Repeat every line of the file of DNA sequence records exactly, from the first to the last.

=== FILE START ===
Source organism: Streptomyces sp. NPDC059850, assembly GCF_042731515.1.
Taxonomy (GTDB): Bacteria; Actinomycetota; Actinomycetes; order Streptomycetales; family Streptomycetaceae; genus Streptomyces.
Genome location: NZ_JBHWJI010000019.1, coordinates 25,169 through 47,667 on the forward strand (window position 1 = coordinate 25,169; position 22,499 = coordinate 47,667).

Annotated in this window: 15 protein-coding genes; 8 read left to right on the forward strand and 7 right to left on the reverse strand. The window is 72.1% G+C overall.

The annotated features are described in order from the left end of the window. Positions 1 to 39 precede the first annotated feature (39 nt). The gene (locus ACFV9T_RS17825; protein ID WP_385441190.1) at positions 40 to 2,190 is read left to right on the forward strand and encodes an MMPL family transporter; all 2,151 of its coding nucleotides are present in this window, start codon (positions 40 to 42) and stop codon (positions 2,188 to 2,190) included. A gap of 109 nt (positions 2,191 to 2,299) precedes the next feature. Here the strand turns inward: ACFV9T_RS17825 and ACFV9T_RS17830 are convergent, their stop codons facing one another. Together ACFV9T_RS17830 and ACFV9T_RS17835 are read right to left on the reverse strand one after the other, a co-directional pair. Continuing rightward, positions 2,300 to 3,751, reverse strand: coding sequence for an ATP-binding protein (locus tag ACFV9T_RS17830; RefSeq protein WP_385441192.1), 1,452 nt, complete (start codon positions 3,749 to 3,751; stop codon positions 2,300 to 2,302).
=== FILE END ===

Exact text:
Source organism: Streptomyces sp. NPDC059850, assembly GCF_042731515.1.
Taxonomy (GTDB): Bacteria; Actinomycetota; Actinomycetes; order Streptomycetales; family Streptomycetaceae; genus Streptomyces.
Genome location: NZ_JBHWJI010000019.1, coordinates 25,169 through 47,667 on the forward strand (window position 1 = coordinate 25,169; position 22,499 = coordinate 47,667).

Annotated in this window: 15 protein-coding genes; 8 read left to right on the forward strand and 7 right to left on the reverse strand. The window is 72.1% G+C overall.

The annotated features are described in order from the left end of the window. Positions 1 to 39 precede the first annotated feature (39 nt). The gene (locus ACFV9T_RS17825; protein ID WP_385441190.1) at positions 40 to 2,190 is read left to right on the forward strand and encodes an MMPL family transporter; all 2,151 of its coding nucleotides are present in this window, start codon (positions 40 to 42) and stop codon (positions 2,188 to 2,190) included. A gap of 109 nt (positions 2,191 to 2,299) precedes the next feature. Here the strand turns inward: ACFV9T_RS17825 and ACFV9T_RS17830 are convergent, their stop codons facing one another. Together ACFV9T_RS17830 and ACFV9T_RS17835 are read right to left on the reverse strand one after the other, a co-directional pair. Continuing rightward, positions 2,300 to 3,751, reverse strand: coding sequence for an ATP-binding protein (locus tag ACFV9T_RS17830; RefSeq protein WP_385441192.1), 1,452 nt, complete (start codon positions 3,749 to 3,751; stop codon positions 2,300 to 2,302).